“It was often said Ted would rather play ball in a lab, where fans couldn’t see," Cramer wrote. “But he never blamed fans for watching him. His hate was for those who couldn’t or wouldn’t feel with him, his effort, hiis exultation, pride, rage, or sorrow." But Cramer will be most remembered for “What it Takes," a 1,000-page, vigorously researched tome that delved into the passions, idiosyncrasies and flaws of George H.W. Bush, Bob Dole, Michael Dukakis, Joe Biden and other candidates as they fought for the presidency in 1988.
As he reported for the book, he spent time with the candidates’ family members, college roommates and sometimes even their elementary schoolteachers.
He became close with the candidates themselves and in some cases forged friendships that endured after the election. Biden later gave him tips on fixing up an old farmhouse that he purchased in Maryland, he said in a 2010 interview with Politico.
“He made no bones about the fact that he became friendly with the people he reported on," said his longtime friend Stuart Seidel, an editor at National Public Radio. “He liked Joe Biden and Bob Dole and both Bushes. He did not feel compromised by allowing himself to get close to them. He did not see himself in a confrontational reportorial role — he was telling a story."
The book begins with the elder Bush, then the vice president, throwing out the first pitch at a Houston Astros game in 1986.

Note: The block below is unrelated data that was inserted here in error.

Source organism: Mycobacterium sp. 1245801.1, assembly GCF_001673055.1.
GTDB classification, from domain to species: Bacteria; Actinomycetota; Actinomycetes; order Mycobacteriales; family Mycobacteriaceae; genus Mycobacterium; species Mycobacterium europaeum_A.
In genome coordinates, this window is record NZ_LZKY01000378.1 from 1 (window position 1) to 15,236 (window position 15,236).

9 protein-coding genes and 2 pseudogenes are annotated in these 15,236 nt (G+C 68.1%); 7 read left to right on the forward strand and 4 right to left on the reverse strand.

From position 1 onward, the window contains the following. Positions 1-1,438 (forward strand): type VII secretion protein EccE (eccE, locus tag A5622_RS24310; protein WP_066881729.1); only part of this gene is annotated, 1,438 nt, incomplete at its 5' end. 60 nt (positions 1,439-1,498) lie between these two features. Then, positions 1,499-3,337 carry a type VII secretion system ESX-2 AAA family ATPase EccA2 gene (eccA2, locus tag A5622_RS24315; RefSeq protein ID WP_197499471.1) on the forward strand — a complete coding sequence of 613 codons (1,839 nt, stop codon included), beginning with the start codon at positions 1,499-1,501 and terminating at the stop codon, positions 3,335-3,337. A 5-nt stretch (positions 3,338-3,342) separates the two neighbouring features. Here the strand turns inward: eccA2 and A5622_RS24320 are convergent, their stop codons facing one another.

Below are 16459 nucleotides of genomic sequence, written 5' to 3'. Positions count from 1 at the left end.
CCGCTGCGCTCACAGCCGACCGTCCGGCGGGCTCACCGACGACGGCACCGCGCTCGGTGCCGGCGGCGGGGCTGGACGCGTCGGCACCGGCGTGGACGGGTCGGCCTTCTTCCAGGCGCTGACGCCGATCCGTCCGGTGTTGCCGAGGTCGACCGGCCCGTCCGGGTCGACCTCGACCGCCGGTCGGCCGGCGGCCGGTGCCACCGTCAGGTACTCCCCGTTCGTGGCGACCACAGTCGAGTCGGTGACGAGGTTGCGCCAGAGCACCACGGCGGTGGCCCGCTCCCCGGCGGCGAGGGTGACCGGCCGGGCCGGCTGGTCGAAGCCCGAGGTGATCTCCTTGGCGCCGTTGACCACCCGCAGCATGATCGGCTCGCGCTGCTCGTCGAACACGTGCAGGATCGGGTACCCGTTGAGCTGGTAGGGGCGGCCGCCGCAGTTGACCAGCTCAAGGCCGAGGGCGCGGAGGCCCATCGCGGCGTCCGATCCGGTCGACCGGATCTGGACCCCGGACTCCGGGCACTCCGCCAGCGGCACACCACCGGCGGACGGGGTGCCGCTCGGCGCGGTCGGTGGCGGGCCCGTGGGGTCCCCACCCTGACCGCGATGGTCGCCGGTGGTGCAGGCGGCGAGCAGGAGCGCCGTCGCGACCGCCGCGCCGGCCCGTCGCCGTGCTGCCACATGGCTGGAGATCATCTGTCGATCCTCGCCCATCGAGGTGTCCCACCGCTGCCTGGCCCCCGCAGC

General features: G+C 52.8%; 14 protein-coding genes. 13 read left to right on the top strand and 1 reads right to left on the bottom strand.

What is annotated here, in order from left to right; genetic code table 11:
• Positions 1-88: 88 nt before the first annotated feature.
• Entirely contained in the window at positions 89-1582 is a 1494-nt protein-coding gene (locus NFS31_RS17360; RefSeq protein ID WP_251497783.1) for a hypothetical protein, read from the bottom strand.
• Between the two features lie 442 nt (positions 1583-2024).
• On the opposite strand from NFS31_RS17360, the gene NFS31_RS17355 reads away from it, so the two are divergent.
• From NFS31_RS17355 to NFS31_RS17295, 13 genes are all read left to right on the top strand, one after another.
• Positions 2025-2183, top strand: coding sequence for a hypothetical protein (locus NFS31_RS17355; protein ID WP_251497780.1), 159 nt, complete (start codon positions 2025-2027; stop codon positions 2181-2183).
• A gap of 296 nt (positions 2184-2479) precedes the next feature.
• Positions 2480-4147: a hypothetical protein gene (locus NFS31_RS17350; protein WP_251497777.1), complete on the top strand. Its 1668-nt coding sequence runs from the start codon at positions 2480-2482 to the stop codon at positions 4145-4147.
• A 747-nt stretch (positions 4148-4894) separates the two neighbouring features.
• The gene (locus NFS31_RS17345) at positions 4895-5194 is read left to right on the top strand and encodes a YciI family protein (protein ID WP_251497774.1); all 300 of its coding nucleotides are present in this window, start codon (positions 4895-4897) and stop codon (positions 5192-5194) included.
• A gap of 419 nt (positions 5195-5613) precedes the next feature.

“He’ll be cheered by 44,131 fans — and it’s not even a risky crowd, the kind that might get testy because oil isn’t worth a damn, Houston’s economy is down the crapper, and no one’s buying aluminum siding," he wrote. “This is a playoff crowd, a corporate-perks crowd, the kind of fellows who were transferred in a few years ago from Stamford, Conn. You know, for that new marketing thing (and were, frankly, delighted by the price of housing), a solid GOP crowd, tax-conscious, white and polite."
The book is in many ways the product of a bygone era, before quote approval and a micromanaged press corps, and when minute-by- minute coverage of a presidential campaign or anything else was a technological impossibility.
In a 2011 interview with The New York Times, Cramer described political journalists in his day as wielding real power — a contrast with now, when campaigns can seem to hold reporters at their mercy.
“Even if you had the wherewithal to embarrass a reporter, there was no mechanism to do it," Cramer. “And in most cases, you might as well save your breath because the reporter had no shame anyway."
The book received poor reviews, and sales were initially poor. Fellow journalists were also slow to see its value. Disappointed, Cramer never again wrote as prodigiously about politics. Rather, he turned his attention to other interests. He wrote a biography about Joe DiMaggio and returned to the Middle East for a book about the Israeli-Palestinian conflict.
Cramer lived in Chestertown, Md., with his wife, Joan Cramer, who survives him. He was previously married to Carolyn White, with whom he had a daughter, Ruby Cramer, who also survives him.